The Iran Crisis and Europe’s No-Show

When the US announced its withdrawal from the Iran nuclear deal, Paris, London and Berlin envisioned to act as a mediator to save the deal. They failed miserably. The current conflict with Iran further amplifies how helpless Europe has been and will be outside of its continent.

For the first three days after Soleimani’s death, Europe’s leaders were suspiciously reluctant to address the events in Iran in-depth. It changed on Sunday when one was able to admire the unique and special empty but sanctimonious European diplomacy that has been sold to the public for years.

Thus on Sunday, the usual scenario occurred. European leaders requested, expressed their regrets, and appealed to the actors involved. A practical solution was not offered, and the crisis caused by Soleimani’s death has hit Europeans hard and exposed their international procurement.

It was seen again when Iran announced on Sunday that it was be obliged by the 2015 nuclear deal. EU chief diplomat Borrell said he “deeply regrets” Iran’s withdrawal. At the same time, he called on all those involved to be cautious: “The current spiral of violence must be stopped before it gets out of control.” The governments of France, Germany, and Great Britain uttered similar words, stating that “the current spiral of violence in Iraq must be ended.”

This declaration by the EU has been its signature move in the crisis so far, aimed to deescalate the situation and ease everyone involved. The issues with this notion: the actors involved will not even listen.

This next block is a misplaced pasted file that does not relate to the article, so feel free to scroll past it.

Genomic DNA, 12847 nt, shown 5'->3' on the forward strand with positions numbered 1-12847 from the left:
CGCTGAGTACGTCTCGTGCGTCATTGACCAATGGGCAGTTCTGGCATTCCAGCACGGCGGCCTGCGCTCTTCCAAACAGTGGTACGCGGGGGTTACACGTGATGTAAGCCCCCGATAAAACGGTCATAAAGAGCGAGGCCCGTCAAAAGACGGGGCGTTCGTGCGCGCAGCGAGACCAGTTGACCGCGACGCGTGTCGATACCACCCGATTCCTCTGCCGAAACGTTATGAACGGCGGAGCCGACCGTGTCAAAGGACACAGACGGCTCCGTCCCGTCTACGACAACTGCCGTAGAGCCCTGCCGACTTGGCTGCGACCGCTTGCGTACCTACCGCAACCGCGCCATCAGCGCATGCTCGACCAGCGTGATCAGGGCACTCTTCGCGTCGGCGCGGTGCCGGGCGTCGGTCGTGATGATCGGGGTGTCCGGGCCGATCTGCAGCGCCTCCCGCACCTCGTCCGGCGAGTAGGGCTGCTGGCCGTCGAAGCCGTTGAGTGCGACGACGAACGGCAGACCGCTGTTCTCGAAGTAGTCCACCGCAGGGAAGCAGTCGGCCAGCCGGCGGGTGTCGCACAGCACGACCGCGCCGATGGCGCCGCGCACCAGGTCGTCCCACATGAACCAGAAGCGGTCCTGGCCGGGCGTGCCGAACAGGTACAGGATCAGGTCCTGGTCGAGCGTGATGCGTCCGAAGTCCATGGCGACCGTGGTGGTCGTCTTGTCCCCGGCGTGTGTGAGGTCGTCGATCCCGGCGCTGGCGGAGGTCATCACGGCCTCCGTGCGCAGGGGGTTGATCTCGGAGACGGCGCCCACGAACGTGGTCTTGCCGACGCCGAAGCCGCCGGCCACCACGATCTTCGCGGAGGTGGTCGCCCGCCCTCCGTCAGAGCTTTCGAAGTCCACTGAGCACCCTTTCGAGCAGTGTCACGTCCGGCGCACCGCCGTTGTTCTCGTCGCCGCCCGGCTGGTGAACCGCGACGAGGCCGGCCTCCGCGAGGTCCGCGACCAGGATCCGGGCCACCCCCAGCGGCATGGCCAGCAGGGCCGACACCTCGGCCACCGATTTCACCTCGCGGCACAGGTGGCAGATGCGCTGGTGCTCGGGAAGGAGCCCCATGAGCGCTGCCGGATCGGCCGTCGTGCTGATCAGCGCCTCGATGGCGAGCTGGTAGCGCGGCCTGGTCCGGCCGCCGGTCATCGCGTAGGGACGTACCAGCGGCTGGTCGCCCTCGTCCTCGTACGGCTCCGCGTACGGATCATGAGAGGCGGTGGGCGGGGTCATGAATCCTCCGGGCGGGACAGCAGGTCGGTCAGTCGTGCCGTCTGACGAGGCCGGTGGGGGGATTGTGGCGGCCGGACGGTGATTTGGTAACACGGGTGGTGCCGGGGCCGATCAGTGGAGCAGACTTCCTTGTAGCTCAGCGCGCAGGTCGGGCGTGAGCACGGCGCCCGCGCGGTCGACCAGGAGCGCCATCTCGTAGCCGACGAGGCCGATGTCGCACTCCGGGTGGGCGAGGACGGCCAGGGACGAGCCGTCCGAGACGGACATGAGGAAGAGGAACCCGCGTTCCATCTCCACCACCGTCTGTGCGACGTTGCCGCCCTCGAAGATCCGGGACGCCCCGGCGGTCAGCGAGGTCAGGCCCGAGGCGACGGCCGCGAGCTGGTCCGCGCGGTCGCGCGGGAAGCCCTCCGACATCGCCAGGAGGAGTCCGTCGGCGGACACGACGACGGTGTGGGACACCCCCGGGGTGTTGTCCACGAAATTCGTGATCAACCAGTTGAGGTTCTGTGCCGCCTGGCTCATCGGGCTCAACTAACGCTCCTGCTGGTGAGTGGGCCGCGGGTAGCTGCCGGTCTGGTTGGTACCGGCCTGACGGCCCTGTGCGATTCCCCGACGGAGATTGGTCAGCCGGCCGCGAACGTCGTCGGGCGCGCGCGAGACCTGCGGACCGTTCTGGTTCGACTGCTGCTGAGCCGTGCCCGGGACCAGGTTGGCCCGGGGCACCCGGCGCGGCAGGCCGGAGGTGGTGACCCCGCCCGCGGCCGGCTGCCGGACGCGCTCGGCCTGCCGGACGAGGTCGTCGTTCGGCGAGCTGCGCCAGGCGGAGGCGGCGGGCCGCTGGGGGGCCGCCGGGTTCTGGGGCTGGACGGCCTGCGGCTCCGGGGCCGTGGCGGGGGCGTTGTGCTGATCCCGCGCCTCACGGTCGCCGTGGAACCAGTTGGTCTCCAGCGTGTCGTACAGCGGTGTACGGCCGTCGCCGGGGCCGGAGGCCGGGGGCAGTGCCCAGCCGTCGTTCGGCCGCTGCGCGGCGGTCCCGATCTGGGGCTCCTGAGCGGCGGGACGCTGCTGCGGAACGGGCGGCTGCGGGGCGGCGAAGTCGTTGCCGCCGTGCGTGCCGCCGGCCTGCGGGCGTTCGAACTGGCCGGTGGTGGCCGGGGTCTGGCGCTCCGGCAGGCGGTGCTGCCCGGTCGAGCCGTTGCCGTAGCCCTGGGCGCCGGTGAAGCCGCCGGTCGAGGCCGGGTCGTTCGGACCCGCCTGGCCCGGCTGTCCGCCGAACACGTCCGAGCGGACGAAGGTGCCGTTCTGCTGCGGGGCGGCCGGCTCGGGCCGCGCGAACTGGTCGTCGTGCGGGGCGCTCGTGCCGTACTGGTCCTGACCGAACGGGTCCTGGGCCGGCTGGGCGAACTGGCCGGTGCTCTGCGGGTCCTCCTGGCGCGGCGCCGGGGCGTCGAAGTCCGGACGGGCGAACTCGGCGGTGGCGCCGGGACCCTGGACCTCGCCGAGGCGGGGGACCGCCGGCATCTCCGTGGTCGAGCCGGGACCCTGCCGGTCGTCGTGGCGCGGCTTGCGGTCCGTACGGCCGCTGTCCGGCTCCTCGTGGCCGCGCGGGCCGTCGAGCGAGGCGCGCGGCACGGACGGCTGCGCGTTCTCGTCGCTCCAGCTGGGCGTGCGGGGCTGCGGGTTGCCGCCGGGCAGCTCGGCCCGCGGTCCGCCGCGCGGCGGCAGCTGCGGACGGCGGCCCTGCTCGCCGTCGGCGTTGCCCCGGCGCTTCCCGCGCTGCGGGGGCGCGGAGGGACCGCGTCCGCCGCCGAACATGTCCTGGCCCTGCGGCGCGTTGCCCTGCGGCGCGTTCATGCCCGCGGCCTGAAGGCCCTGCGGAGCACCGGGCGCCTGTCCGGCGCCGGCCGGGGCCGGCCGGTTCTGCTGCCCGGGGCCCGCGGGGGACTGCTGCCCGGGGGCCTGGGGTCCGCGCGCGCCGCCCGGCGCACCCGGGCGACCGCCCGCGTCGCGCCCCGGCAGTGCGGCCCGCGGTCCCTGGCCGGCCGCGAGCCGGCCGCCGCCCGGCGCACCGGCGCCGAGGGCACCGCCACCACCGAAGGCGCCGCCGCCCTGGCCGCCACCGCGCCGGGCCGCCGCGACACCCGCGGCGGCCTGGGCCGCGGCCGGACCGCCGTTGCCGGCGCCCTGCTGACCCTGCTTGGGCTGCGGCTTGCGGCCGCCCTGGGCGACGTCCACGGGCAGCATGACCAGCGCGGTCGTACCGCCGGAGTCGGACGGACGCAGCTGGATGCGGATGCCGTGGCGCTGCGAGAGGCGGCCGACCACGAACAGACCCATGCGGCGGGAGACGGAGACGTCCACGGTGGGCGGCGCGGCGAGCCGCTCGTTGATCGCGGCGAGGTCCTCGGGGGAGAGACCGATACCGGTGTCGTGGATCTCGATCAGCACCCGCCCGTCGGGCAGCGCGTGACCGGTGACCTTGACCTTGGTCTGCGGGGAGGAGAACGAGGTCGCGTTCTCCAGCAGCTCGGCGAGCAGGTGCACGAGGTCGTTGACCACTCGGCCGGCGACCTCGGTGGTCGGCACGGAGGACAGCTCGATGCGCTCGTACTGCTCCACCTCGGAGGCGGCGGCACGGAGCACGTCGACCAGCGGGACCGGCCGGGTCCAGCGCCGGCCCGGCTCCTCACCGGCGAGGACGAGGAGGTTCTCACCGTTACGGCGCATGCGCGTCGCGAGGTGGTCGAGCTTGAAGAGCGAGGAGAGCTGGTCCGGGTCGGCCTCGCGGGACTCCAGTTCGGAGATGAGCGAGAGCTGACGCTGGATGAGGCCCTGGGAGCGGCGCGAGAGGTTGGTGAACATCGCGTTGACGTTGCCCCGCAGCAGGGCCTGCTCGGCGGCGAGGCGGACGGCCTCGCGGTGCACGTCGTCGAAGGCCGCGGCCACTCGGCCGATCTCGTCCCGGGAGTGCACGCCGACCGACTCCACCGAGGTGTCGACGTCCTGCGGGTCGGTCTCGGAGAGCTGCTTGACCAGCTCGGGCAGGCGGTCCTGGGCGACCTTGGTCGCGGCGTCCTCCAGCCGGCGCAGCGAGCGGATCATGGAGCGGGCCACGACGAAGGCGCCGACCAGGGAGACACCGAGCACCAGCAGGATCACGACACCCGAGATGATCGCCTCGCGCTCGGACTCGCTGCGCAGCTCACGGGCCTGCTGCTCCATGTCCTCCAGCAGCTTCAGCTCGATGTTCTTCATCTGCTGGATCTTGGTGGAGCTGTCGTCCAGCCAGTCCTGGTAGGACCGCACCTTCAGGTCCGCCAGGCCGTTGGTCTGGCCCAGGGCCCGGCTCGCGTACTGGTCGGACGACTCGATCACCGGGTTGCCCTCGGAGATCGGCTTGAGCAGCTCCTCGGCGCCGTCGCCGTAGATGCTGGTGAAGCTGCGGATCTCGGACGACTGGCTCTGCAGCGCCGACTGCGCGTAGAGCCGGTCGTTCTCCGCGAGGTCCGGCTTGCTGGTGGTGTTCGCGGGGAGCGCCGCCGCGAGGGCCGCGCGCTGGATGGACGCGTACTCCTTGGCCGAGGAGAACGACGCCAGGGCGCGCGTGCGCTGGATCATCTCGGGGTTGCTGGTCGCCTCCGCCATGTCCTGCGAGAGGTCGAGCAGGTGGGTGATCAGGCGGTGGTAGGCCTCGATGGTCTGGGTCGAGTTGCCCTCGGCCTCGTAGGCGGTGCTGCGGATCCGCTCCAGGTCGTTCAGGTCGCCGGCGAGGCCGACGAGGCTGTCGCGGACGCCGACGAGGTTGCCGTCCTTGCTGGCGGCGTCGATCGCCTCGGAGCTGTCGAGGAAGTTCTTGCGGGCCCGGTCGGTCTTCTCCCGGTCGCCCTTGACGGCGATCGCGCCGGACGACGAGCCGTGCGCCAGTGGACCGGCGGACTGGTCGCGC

An example of this is Iran’s Foreign Minister Zarif. On the weekend, he spoke to Borrell. However, Zarif has no real authority in Iran’s political system. Ergo, he is not the person Europe should speak to in the first place. However, Zarif appears to be the only person the regime is offering. For one reason in particular: despite all the hyped meetings, passionate statements and lofty demands of the past, Europe has never had significant influence in the post World War II Middle East.

After the successful conclusion of the 2015 nuclear deal, Europe gained some influence. The fact that the Europeans could not keep the US in the deal has made them irrelevant again in Tehran, however. Berlin, London, and France had vouched that the US would also abide by the agreement in the long term. In addition, Iran saw little of the promised investments from Europe. Trump’s exit was then considered as Europe’s ultimate weakness and betrayal.

Even worse. Europe could not even prevent the consequences of the US sanctions utilizing an introduced defense law, which was supposed to secure European investments in the region. It did not stop companies from withdrawing from doing business with Iran.

Despite all of it, Europe continues to bet on diplomacy and appeasement. The very same diplomacy which has had no effect in the region over the years. Germany’s Foreign Minister Maas announced that Europe would lead de-escalation initiatives in the United Nations. Luxembourg’s Foreign Minister Asselborn even said that Europe’s “only weapon” was diplomacy and that it would “never engage militarily” in the Middle East. Instead, Europe’s task was to “convey” to both sides and to “deescalate”.

How exactly could the latter possibly be facilitated? No one, including Asselborn, seems to know. Europe simply does not have the means to deescalate. Their influence on Iran and Iraq is nil, making the calls for de-escalation only a diplomatic charade. A charade in which an actual dialogue with Iran is nonexistent.